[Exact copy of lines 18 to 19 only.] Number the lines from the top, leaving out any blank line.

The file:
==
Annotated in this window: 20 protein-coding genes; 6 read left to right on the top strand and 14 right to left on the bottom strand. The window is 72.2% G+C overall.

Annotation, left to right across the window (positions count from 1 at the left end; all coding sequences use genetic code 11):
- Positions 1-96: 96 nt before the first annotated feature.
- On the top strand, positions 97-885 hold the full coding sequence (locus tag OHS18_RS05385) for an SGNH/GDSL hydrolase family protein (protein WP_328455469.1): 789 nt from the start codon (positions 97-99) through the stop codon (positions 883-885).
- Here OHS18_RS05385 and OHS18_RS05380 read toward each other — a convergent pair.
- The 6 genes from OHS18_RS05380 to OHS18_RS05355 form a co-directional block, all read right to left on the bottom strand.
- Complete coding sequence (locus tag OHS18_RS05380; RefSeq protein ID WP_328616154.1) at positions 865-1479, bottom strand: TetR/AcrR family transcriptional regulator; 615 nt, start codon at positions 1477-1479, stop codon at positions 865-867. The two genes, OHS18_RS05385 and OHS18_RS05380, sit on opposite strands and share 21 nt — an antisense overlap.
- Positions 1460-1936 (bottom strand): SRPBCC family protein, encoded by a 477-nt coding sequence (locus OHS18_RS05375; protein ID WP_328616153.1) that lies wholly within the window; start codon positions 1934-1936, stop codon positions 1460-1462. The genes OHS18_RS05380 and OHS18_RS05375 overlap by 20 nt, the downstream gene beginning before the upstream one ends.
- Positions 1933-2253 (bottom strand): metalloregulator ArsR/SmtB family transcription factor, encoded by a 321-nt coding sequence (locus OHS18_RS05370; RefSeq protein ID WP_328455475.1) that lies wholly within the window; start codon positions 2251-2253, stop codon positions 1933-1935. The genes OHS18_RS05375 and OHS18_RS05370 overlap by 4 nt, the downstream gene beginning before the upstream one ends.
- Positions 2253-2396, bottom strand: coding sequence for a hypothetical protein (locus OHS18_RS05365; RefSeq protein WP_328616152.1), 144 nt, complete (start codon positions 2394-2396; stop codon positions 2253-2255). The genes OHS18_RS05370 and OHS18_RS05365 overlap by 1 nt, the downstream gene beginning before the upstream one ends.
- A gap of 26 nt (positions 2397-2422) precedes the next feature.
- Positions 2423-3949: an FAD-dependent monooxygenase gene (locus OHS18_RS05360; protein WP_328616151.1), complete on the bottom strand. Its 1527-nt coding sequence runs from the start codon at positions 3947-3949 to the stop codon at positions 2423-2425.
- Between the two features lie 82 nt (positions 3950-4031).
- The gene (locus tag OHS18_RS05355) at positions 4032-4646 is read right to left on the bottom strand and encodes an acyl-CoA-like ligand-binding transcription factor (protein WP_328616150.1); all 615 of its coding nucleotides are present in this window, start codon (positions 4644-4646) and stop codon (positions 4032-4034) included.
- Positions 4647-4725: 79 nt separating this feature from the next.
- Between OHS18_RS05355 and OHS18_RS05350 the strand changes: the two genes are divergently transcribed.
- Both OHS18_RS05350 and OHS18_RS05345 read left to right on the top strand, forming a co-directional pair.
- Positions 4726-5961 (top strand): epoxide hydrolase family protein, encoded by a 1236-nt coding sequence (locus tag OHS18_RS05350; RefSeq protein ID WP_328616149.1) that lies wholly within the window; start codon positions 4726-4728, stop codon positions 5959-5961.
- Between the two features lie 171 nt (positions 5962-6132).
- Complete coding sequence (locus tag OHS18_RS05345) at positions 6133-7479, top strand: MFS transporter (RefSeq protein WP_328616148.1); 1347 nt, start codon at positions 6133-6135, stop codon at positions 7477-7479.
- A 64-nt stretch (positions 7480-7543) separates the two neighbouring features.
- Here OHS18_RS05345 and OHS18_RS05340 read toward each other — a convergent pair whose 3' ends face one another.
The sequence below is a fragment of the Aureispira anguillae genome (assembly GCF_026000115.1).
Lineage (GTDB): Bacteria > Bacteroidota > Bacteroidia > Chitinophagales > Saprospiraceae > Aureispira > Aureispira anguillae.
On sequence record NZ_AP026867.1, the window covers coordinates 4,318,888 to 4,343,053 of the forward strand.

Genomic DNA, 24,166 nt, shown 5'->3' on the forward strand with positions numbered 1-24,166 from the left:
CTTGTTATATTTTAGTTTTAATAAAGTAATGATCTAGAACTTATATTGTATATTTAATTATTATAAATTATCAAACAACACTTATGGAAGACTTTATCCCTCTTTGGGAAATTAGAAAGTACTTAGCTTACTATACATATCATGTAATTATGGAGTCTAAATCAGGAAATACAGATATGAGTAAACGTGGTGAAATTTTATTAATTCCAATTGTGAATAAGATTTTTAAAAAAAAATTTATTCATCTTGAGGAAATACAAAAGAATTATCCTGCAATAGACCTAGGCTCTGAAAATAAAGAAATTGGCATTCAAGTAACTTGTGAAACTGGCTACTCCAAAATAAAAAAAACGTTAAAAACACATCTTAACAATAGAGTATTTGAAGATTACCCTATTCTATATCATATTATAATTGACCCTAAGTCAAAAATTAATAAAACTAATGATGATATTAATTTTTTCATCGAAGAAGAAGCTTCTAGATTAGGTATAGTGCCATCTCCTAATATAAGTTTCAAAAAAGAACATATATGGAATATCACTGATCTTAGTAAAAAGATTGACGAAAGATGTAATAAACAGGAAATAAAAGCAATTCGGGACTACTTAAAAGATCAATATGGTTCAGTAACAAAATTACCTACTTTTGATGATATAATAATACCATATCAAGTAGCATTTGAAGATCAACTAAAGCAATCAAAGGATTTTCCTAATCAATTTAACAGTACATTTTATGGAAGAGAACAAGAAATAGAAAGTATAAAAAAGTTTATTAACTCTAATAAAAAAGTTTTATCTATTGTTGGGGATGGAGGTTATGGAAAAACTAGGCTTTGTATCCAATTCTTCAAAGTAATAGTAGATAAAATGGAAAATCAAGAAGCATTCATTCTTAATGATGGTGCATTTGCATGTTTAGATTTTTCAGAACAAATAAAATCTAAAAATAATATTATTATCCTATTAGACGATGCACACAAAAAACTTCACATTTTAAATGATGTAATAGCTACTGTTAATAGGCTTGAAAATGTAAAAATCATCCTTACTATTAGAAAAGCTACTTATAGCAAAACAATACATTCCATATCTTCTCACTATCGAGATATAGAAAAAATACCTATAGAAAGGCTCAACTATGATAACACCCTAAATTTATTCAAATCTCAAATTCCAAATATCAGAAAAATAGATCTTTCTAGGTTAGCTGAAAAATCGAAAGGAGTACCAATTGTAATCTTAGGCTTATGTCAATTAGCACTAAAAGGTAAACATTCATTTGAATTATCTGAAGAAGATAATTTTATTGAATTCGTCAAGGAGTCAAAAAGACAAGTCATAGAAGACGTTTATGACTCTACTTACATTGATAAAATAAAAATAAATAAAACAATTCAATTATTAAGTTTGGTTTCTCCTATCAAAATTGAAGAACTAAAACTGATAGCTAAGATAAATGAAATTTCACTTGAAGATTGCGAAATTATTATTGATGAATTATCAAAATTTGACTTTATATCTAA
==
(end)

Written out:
- Positions 4726-5961 (top strand): epoxide hydrolase family protein, encoded by a 1236-nt coding sequence (locus tag OHS18_RS05350; RefSeq protein ID WP_328616149.1) that lies wholly within the window; start codon positions 4726-4728, stop codon positions 5959-5961.
- Between the two features lie 171 nt (positions 5962-6132).